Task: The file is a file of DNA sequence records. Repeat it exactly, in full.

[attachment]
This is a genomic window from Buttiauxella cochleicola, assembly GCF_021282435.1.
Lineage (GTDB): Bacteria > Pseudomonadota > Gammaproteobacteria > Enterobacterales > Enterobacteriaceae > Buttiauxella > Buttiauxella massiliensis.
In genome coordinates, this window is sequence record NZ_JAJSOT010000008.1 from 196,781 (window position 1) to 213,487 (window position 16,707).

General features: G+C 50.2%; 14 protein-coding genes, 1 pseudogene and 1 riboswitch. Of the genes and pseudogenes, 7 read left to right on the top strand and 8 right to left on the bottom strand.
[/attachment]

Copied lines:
This is a genomic window from Buttiauxella cochleicola, assembly GCF_021282435.1.
Lineage (GTDB): Bacteria > Pseudomonadota > Gammaproteobacteria > Enterobacterales > Enterobacteriaceae > Buttiauxella > Buttiauxella massiliensis.
In genome coordinates, this window is sequence record NZ_JAJSOT010000008.1 from 196,781 (window position 1) to 213,487 (window position 16,707).

General features: G+C 50.2%; 14 protein-coding genes, 1 pseudogene and 1 riboswitch. Of the genes and pseudogenes, 7 read left to right on the top strand and 8 right to left on the bottom strand.